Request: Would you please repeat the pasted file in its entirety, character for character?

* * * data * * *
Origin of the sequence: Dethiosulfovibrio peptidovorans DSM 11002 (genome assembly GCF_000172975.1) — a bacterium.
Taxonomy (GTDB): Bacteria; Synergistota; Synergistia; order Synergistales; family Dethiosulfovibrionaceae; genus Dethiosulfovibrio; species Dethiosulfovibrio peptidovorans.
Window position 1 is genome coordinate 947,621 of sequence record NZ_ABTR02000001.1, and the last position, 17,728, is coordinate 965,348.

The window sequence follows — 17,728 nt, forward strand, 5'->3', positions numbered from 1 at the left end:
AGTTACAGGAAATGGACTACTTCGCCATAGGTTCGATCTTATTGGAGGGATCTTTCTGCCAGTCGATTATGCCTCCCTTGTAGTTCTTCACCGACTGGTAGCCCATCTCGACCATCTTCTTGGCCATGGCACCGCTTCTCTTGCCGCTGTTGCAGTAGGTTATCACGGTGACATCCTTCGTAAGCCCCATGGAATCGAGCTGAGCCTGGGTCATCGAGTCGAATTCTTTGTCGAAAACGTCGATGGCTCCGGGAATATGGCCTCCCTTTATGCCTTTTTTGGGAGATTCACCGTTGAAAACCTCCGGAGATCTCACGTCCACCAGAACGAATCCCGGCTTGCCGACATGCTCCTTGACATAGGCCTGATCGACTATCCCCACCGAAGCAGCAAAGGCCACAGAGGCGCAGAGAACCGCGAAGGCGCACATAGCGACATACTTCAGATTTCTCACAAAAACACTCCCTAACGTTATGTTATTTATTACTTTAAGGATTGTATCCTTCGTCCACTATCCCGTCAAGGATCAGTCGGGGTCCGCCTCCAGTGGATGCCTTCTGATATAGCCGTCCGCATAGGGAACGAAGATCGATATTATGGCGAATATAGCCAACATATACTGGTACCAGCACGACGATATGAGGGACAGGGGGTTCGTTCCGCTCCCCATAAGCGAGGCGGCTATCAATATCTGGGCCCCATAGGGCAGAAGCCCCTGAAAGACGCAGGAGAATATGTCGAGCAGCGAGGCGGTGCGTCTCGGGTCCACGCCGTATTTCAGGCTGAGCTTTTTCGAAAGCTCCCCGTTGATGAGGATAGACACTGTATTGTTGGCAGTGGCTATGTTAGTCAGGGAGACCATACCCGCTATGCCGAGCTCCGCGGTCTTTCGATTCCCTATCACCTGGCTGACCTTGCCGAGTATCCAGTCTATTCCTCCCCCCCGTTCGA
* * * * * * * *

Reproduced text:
Origin of the sequence: Dethiosulfovibrio peptidovorans DSM 11002 (genome assembly GCF_000172975.1) — a bacterium.
Taxonomy (GTDB): Bacteria; Synergistota; Synergistia; order Synergistales; family Dethiosulfovibrionaceae; genus Dethiosulfovibrio; species Dethiosulfovibrio peptidovorans.
Window position 1 is genome coordinate 947,621 of sequence record NZ_ABTR02000001.1, and the last position, 17,728, is coordinate 965,348.

The window sequence follows — 17,728 nt, forward strand, 5'->3', positions numbered from 1 at the left end:
AGTTACAGGAAATGGACTACTTCGCCATAGGTTCGATCTTATTGGAGGGATCTTTCTGCCAGTCGATTATGCCTCCCTTGTAGTTCTTCACCGACTGGTAGCCCATCTCGACCATCTTCTTGGCCATGGCACCGCTTCTCTTGCCGCTGTTGCAGTAGGTTATCACGGTGACATCCTTCGTAAGCCCCATGGAATCGAGCTGAGCCTGGGTCATCGAGTCGAATTCTTTGTCGAAAACGTCGATGGCTCCGGGAATATGGCCTCCCTTTATGCCTTTTTTGGGAGATTCACCGTTGAAAACCTCCGGAGATCTCACGTCCACCAGAACGAATCCCGGCTTGCCGACATGCTCCTTGACATAGGCCTGATCGACTATCCCCACCGAAGCAGCAAAGGCCACAGAGGCGCAGAGAACCGCGAAGGCGCACATAGCGACATACTTCAGATTTCTCACAAAAACACTCCCTAACGTTATGTTATTTATTACTTTAAGGATTGTATCCTTCGTCCACTATCCCGTCAAGGATCAGTCGGGGTCCGCCTCCAGTGGATGCCTTCTGATATAGCCGTCCGCATAGGGAACGAAGATCGATATTATGGCGAATATAGCCAACATATACTGGTACCAGCACGACGATATGAGGGACAGGGGGTTCGTTCCGCTCCCCATAAGCGAGGCGGCTATCAATATCTGGGCCCCATAGGGCAGAAGCCCCTGAAAGACGCAGGAGAATATGTCGAGCAGCGAGGCGGTGCGTCTCGGGTCCACGCCGTATTTCAGGCTGAGCTTTTTCGAAAGCTCCCCGTTGATGAGGATAGACACTGTATTGTTGGCAGTGGCTATGTTAGTCAGGGAGACCATACCCGCTATGCCGAGCTCCGCGGTCTTTCGATTCCCTATCACCTGGCTGACCTTGCCGAGTATCCAGTCTATTCCTCCCCCCCGTTCGA